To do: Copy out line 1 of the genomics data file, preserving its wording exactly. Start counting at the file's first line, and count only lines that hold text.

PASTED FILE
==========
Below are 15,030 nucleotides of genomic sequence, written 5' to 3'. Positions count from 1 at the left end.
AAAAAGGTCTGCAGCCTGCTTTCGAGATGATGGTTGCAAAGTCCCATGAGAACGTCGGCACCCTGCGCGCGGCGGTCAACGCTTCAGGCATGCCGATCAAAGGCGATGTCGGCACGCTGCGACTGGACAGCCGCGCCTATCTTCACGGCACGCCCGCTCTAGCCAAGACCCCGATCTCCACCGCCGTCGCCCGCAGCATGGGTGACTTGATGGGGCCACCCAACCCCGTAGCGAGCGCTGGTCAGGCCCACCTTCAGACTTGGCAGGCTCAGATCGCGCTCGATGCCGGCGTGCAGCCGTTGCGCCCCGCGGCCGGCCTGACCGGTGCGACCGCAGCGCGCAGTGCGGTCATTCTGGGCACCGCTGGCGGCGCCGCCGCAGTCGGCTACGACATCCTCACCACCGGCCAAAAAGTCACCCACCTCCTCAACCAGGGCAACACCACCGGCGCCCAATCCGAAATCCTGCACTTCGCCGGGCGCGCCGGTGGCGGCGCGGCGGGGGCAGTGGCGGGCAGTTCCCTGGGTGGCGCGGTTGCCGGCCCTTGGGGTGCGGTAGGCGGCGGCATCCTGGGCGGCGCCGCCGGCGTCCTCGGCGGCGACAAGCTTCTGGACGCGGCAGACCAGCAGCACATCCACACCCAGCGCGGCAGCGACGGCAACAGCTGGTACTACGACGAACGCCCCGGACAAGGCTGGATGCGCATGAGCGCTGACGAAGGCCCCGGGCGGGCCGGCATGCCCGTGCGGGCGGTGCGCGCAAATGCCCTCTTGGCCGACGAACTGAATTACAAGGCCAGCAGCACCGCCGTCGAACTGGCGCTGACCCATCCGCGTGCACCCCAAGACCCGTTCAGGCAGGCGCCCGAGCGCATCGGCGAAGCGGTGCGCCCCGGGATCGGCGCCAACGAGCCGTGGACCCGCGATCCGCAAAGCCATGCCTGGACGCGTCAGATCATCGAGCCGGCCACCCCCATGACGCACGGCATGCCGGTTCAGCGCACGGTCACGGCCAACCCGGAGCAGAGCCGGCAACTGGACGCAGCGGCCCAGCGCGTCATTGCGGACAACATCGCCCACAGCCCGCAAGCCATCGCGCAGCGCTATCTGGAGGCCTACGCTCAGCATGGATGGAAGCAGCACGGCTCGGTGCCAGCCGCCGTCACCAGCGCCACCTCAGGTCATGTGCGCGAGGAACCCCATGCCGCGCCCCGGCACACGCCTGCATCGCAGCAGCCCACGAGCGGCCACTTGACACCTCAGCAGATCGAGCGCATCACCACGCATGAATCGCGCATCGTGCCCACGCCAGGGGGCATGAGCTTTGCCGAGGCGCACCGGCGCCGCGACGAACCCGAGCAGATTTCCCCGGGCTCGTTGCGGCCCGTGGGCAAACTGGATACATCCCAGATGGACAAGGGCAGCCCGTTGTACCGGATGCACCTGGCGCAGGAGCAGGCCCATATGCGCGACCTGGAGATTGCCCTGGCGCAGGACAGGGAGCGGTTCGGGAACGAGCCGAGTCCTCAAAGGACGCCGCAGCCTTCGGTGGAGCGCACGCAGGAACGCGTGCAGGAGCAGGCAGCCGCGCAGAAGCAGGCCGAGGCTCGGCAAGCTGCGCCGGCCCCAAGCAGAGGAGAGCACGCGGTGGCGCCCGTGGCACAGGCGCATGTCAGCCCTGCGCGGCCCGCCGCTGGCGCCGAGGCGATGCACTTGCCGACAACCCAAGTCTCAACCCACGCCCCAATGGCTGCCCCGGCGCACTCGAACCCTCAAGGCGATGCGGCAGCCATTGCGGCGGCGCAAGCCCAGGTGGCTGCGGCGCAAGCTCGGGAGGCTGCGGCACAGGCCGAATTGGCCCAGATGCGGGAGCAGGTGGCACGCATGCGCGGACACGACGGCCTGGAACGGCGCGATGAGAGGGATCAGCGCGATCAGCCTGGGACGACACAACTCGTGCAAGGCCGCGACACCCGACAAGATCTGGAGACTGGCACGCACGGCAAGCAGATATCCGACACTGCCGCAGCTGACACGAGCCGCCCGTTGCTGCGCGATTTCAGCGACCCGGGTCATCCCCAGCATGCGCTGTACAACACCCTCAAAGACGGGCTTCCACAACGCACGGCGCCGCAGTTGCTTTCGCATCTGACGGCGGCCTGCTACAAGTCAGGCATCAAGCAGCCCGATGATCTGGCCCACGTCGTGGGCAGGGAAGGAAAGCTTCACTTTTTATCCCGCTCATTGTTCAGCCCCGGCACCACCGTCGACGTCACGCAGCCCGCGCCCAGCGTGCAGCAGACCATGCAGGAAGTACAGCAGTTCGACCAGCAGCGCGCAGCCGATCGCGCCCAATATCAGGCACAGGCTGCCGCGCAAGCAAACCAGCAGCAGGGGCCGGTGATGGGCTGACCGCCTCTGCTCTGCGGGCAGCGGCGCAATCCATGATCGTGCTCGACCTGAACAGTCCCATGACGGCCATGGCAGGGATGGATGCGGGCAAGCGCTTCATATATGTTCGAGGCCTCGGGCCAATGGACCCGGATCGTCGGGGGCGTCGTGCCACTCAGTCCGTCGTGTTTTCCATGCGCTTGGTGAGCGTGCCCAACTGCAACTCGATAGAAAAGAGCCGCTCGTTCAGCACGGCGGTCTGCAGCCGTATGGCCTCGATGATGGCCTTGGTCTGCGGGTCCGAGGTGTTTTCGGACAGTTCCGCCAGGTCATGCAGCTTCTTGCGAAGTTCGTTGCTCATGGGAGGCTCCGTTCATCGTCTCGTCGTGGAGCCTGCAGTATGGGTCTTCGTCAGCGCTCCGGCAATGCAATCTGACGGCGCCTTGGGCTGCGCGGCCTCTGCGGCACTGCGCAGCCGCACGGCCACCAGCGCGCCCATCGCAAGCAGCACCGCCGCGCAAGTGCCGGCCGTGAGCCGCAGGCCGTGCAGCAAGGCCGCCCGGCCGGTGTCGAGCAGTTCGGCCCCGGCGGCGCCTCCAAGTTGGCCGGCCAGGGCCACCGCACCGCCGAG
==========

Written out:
Below are 15,030 nucleotides of genomic sequence, written 5' to 3'. Positions count from 1 at the left end.